The mining industry has been "mostly unsuccessful" in locating major new copper discoveries over the past decade. This is the main conclusion of a report published this week by S&P Global Market Intelligence (SPGMI). The report's author, Kevin Murphy, notes that this failure has been despite "historically significant investments in copper exploration".
The discoveries dataset in SPGMI's Reserve Replacement Report (RRR) for copper includes all deposits containing over 500,000 t of copper in reserves, resources and past production. The RRR concludes that over the past 10 years, US$25.8 billion has been allocated to all stages of copper exploration, which is well above the US$15.4 billion allocated from 1990 to 2008. However, Mr Murphy notes that this increased funding has "so far failed to identify more new discoveries, with only 102.4 Mt of copper defined in 21 discoveries over the past 10 years, compared with 992.5 Mt in 199 discoveries in the preceding 19 years".
In terms of return in copper discovered for exploration dollars spent, the 1990s were a considerably more successful decade than the 2000s. Indeed, of the 220 major discoveries in the past 29 years, 107 were made in the 1990s, and they contain over half of the discovered copper.
Mr Murphy comments that the copper discoveries in the early 2000s were also quite impressive, despite the depressed metal prices and reduced copper exploration budgets that characterised 2000 to 2003. These years benefited, however, from the discovery of a few massive deposits, notably Oyu Tolgoi's Hugo Dummett in 2001 and Collahuasi's Rosario Oeste in 2002.
The report concludes that while the amount of copper discovered annually varied widely from year to year, through 2009 it roughly followed the trend of annual spending on copper exploration. The decline in copper prices and exploration budgets that marked 2013 through 2016 had only a minor impact on new copper discoveries, which were already at record-low levels.
Although SPGMI believes the sharp decline reflects a lack of new significant deposits being found, a portion of the shortfall is attributable to the fact that additional exploration may still be required to expand the known endowment of recently found deposits above SPGMI's 'major discovery' threshold.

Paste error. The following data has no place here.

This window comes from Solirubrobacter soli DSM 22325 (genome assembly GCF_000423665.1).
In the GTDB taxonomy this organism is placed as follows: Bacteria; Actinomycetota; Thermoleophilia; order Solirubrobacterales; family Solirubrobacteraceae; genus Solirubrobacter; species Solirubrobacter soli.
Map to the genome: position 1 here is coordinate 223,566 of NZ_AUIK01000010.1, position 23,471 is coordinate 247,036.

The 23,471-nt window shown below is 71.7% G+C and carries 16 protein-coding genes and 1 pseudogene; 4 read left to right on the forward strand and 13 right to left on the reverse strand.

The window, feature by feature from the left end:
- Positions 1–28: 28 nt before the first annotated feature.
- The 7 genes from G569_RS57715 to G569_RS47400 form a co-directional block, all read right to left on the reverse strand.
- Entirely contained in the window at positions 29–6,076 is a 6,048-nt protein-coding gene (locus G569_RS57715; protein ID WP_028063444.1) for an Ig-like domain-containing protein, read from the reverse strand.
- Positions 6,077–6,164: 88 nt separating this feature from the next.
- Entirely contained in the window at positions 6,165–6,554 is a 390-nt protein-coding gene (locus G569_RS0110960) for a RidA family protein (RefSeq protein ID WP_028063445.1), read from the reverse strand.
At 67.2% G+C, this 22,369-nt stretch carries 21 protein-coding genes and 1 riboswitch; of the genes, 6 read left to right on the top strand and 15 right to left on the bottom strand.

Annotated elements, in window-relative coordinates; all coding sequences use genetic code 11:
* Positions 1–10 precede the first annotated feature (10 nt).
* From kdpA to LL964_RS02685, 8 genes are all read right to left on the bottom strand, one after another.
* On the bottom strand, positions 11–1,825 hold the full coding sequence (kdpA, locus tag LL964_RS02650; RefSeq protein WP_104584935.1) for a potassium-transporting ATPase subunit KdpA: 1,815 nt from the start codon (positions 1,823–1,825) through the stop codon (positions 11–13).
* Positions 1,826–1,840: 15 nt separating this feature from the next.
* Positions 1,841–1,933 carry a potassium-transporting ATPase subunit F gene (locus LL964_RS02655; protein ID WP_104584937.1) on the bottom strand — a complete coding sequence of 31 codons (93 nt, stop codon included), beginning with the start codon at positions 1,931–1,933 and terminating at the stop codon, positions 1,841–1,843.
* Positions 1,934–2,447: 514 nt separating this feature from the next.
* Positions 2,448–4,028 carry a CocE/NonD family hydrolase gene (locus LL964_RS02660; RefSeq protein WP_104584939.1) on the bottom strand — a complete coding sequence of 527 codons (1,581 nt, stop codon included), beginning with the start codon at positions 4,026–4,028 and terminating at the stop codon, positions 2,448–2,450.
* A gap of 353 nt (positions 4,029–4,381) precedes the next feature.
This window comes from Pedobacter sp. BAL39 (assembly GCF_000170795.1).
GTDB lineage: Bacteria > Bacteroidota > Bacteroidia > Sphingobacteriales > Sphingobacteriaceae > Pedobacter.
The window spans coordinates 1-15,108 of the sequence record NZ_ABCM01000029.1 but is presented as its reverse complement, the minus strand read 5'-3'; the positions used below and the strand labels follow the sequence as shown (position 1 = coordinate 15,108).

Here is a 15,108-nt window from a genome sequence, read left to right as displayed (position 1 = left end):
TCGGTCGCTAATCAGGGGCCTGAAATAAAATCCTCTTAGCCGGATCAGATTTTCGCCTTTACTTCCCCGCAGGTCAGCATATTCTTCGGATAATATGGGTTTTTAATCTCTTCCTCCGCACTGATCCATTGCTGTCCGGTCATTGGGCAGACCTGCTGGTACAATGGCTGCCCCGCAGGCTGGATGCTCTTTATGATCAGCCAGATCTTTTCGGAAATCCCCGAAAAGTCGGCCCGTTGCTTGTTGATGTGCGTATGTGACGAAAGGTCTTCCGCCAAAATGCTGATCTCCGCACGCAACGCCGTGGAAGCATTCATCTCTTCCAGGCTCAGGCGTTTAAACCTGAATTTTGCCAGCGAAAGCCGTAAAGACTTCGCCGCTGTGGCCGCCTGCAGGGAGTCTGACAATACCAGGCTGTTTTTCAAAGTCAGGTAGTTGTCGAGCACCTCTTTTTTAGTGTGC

To account for this shortfall, SPGMI forecasts the potential amount of copper in discoveries that could be expected to meet its criteria in the future (based on historic patterns of exploration, discovery rates and success). Nevertheless, the total projected copper in discoveries from the past decade remains far below the amounts discovered prior to the financial crisis of 2008.
Mr Murphy argues that a factor contributing to the lack of major discoveries is a key shift in focus within the exploration sector. Since the 1990s, he says, the industry has almost halved its share of copper budgets devoted to grassroots exploration. The juniors, which have historically been considered the grassroots exploration specialists, have increasingly focused on expanding known deposits, while producers have progressively concentrated on exploration at their existing operations.
Although some new major discoveries have been found at late-stage projects and existing mining camps, Mr Murphy argues that "the probability of finding major new discoveries at such projects is lower than at riskier, early-stage prospects".
Hosting many of the world's largest copper mines and accounting for 42% of global copper production in 2018, Latin America is unsurprisingly the primary location for copper exploration, attracting over one-third of copper budgets over the past two decades.
RRR notes that this significant effort has resulted in more than half of the world's discovered copper being found in Latin America. Chile and Peru alone account for 80% of the 615.8 Mt discovered in Latin America, and 45% of the global total found since 1990.
At the other end of the spectrum, discovery rates in Canada continue to lag behind other producing nations. Canada has generated only 14.4 Mt of copper in 10 discoveries, none of which were in the past decade. Although the US has been historically successful, with 89.3 Mt of copper in seven discoveries over the 29-year period, there have been no major copper discoveries in the past decade.
While major discoveries are clearly declining, SPGMI does not expect it to have an immediate impact on the near-term pipeline. There is, the report notes, "a significant number of developing copper assets that can feed the short-to-medium-term supply pipeline, although many of these require additional investment to bring them to fruition". Mr Murphy believes, however, that "the longer-term pipeline is at risk from the reduced discovery rates".
SPGMI's research suggests that a major copper asset takes about 20 years to advance from discovery to production. This implies that the reduced discovery rates of the past decade will limit the pool of projects that could come online in 15 to 20 years, when many major copper mines are currently scheduled to be producing much less, and a host of smaller producers will have closed.